John Stockton 1991 UTA 10.9
John Stockton 1992 UTA 10.8
John Stockton 1995 UTA 10.6
Steve Nash 2005 PHO 10.4
John Stockton 1994 UTA 10.1
John Stockton 1996 UTA 9.8
Magic Johnson 1991 LAL 9.8
John Stockton 1993 UTA 9.8

I believe the technical term for that list is “select company”. Steve Nash is, at the moment, having the best passing season of the last 30 years put together by a player not named “John Stockton”. When you consider what an efficient scorer Nash is as well, you could drop his line this season into the middle of Stockton’s career, adjust for league and pace, and I doubt anyone would be the wiser.

Using my similarity system, 13 of the top 15 comparable seasons for Nash 04-05 were posted by Stockton, including the top five. It’s worth pointing out that Stockton only topped Nash’s 04-05 PER (23.35) twice during his career.

Check back Wednesday as Part II of this column looks more carefully at Nash’s MVP credentials.

All Star Game MVP Odds

G *Allen Iverson
G *LeBron James
F *Grant Hill
F *Vince Carter
C *Shaquille O’Neal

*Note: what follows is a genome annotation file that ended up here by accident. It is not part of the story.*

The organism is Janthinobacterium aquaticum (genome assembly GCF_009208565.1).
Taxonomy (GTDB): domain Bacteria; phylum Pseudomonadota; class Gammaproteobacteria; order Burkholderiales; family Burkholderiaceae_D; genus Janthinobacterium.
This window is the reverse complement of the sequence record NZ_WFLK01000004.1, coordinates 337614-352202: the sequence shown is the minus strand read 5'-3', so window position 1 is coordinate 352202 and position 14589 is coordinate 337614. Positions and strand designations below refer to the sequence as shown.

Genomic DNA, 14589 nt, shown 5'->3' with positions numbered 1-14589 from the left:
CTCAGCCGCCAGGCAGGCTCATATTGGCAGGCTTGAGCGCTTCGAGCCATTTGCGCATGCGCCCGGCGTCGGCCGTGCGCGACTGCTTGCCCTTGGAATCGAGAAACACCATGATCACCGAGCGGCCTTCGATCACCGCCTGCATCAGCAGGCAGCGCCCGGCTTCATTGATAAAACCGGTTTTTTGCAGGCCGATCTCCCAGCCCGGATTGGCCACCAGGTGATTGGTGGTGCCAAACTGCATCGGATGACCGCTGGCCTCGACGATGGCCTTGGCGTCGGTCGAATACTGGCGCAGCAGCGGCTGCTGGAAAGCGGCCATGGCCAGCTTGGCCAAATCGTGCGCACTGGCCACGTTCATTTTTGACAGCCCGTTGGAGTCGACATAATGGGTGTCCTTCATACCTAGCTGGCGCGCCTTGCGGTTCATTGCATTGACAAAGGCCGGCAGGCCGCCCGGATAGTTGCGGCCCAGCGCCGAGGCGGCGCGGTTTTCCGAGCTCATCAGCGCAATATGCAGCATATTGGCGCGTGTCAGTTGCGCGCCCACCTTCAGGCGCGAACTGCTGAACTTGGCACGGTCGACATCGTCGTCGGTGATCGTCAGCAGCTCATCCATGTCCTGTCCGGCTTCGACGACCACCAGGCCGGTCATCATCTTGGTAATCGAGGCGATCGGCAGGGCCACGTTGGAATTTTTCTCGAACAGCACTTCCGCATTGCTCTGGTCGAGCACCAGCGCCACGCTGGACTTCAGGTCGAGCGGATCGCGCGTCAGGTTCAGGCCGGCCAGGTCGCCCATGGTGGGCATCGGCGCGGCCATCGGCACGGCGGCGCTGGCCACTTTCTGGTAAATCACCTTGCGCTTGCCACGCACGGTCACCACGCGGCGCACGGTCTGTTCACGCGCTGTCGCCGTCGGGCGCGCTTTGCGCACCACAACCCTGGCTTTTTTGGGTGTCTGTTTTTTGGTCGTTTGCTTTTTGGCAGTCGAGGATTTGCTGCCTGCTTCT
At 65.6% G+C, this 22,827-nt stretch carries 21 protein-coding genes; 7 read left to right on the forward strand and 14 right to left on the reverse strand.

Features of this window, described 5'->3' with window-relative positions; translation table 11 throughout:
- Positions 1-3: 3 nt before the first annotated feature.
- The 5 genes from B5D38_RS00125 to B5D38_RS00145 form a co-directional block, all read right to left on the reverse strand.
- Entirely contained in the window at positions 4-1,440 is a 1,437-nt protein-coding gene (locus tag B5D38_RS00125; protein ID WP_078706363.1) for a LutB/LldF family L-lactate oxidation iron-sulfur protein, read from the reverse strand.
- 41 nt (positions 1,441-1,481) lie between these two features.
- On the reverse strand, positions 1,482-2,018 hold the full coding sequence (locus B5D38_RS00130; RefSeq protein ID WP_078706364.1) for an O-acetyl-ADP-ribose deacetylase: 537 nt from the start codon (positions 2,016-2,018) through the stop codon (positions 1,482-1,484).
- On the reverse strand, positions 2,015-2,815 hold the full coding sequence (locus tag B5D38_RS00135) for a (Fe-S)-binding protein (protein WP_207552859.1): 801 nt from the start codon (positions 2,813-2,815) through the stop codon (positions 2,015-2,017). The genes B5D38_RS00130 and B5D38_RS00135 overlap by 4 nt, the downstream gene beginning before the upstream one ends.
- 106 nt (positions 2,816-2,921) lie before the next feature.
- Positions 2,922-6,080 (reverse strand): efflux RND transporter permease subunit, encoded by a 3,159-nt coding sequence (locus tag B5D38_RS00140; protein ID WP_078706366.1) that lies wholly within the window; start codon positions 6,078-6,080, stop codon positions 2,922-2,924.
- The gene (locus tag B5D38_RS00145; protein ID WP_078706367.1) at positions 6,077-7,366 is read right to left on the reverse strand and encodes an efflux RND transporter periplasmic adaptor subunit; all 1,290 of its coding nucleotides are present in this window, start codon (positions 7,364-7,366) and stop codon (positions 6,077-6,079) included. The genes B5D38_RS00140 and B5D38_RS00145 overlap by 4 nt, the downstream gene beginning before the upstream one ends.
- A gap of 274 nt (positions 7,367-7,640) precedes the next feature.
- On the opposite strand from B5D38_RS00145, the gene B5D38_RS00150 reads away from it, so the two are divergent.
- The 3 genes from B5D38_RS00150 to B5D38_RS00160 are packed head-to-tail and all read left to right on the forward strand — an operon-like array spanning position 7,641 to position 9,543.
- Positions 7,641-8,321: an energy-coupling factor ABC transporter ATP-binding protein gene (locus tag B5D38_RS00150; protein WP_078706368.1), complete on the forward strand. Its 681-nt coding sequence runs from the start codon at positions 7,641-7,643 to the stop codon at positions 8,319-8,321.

F Antawn Jamison
F Ben Wallace
G Dwyane Wade
G Gilbert Arenas
F Jermaine O’Neal
F Paul Pierce
C Zydrunas Ilgauskas
Shaq – None of the West’s centers other than Yao matchup physically against the Big Diesel. Working against Shaq is his jovial nature. Usually the Big Diesel works better with a little motivation, but everything is coming up roses for Shaq. His team is thriving after the Laker’s divorce, and he just won his second ASG MVP last year.
MVP Probability: Low

Allen Iverson – The recognition he earned as the 2001 All Star MVP game helped him win the MVP on the season. Iverson’s “street cred” and Mighty Mouse style gives him loads of respect among the players. Remember Shaq saying he was one of the 5 best players of all time? As the starting PG, AI will have the ball in his hands and can control the game.